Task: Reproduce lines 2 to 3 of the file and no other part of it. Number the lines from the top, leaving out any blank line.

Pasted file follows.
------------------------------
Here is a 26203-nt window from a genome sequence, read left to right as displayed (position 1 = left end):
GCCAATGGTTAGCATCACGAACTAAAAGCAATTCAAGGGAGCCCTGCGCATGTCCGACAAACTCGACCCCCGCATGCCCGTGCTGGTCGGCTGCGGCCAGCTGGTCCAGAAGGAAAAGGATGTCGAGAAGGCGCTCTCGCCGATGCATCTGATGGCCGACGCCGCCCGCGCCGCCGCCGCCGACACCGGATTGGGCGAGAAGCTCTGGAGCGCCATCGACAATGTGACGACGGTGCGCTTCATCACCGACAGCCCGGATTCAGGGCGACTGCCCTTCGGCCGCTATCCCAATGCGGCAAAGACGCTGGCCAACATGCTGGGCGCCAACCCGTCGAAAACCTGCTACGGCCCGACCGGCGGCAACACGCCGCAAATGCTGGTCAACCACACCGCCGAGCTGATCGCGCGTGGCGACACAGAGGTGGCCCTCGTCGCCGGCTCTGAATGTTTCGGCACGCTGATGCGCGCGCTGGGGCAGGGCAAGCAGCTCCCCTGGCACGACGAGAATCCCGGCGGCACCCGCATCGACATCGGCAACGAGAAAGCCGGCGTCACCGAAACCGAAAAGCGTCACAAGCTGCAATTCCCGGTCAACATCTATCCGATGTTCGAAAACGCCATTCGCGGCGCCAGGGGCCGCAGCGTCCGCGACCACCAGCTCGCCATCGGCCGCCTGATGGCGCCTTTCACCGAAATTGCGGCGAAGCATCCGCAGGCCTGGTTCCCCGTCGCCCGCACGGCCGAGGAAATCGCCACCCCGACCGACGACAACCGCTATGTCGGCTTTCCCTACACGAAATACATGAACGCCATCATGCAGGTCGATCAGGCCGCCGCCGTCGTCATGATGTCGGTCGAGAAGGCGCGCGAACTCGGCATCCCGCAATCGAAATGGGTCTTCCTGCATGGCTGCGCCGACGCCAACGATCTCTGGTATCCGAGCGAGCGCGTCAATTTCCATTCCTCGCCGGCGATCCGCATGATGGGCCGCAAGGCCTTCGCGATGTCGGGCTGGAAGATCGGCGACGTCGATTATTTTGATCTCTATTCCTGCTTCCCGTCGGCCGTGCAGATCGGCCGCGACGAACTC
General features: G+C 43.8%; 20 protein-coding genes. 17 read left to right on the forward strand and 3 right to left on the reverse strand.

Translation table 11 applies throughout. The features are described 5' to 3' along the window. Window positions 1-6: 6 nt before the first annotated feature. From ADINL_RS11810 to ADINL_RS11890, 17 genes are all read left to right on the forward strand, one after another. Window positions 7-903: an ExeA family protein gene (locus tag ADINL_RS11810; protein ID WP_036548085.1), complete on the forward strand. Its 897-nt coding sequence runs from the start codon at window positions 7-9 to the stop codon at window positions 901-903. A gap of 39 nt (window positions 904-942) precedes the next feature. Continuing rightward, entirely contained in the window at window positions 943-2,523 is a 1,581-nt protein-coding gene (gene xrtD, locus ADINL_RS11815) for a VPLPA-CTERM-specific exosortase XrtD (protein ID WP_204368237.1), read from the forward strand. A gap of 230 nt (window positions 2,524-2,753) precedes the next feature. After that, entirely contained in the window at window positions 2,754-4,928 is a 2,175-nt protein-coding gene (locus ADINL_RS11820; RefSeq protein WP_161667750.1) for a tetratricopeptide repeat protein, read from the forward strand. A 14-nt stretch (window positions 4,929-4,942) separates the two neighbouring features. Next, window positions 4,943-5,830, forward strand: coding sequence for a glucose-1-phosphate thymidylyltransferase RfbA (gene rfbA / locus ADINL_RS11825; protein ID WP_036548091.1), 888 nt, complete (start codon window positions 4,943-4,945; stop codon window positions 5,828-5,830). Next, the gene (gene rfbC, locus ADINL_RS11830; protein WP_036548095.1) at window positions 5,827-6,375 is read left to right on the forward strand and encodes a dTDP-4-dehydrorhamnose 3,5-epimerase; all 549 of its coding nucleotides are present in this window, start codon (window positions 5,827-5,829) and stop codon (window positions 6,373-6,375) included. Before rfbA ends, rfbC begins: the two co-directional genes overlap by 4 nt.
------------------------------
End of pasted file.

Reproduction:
GCCAATGGTTAGCATCACGAACTAAAAGCAATTCAAGGGAGCCCTGCGCATGTCCGACAAACTCGACCCCCGCATGCCCGTGCTGGTCGGCTGCGGCCAGCTGGTCCAGAAGGAAAAGGATGTCGAGAAGGCGCTCTCGCCGATGCATCTGATGGCCGACGCCGCCCGCGCCGCCGCCGCCGACACCGGATTGGGCGAGAAGCTCTGGAGCGCCATCGACAATGTGACGACGGTGCGCTTCATCACCGACAGCCCGGATTCAGGGCGACTGCCCTTCGGCCGCTATCCCAATGCGGCAAAGACGCTGGCCAACATGCTGGGCGCCAACCCGTCGAAAACCTGCTACGGCCCGACCGGCGGCAACACGCCGCAAATGCTGGTCAACCACACCGCCGAGCTGATCGCGCGTGGCGACACAGAGGTGGCCCTCGTCGCCGGCTCTGAATGTTTCGGCACGCTGATGCGCGCGCTGGGGCAGGGCAAGCAGCTCCCCTGGCACGACGAGAATCCCGGCGGCACCCGCATCGACATCGGCAACGAGAAAGCCGGCGTCACCGAAACCGAAAAGCGTCACAAGCTGCAATTCCCGGTCAACATCTATCCGATGTTCGAAAACGCCATTCGCGGCGCCAGGGGCCGCAGCGTCCGCGACCACCAGCTCGCCATCGGCCGCCTGATGGCGCCTTTCACCGAAATTGCGGCGAAGCATCCGCAGGCCTGGTTCCCCGTCGCCCGCACGGCCGAGGAAATCGCCACCCCGACCGACGACAACCGCTATGTCGGCTTTCCCTACACGAAATACATGAACGCCATCATGCAGGTCGATCAGGCCGCCGCCGTCGTCATGATGTCGGTCGAGAAGGCGCGCGAACTCGGCATCCCGCAATCGAAATGGGTCTTCCTGCATGGCTGCGCCGACGCCAACGATCTCTGGTATCCGAGCGAGCGCGTCAATTTCCATTCCTCGCCGGCGATCCGCATGATGGGCCGCAAGGCCTTCGCGATGTCGGGCTGGAAGATCGGCGACGTCGATTATTTTGATCTCTATTCCTGCTTCCCGTCGGCCGTGCAGATCGGCCGCGACGAACTC
General features: G+C 43.8%; 20 protein-coding genes. 17 read left to right on the forward strand and 3 right to left on the reverse strand.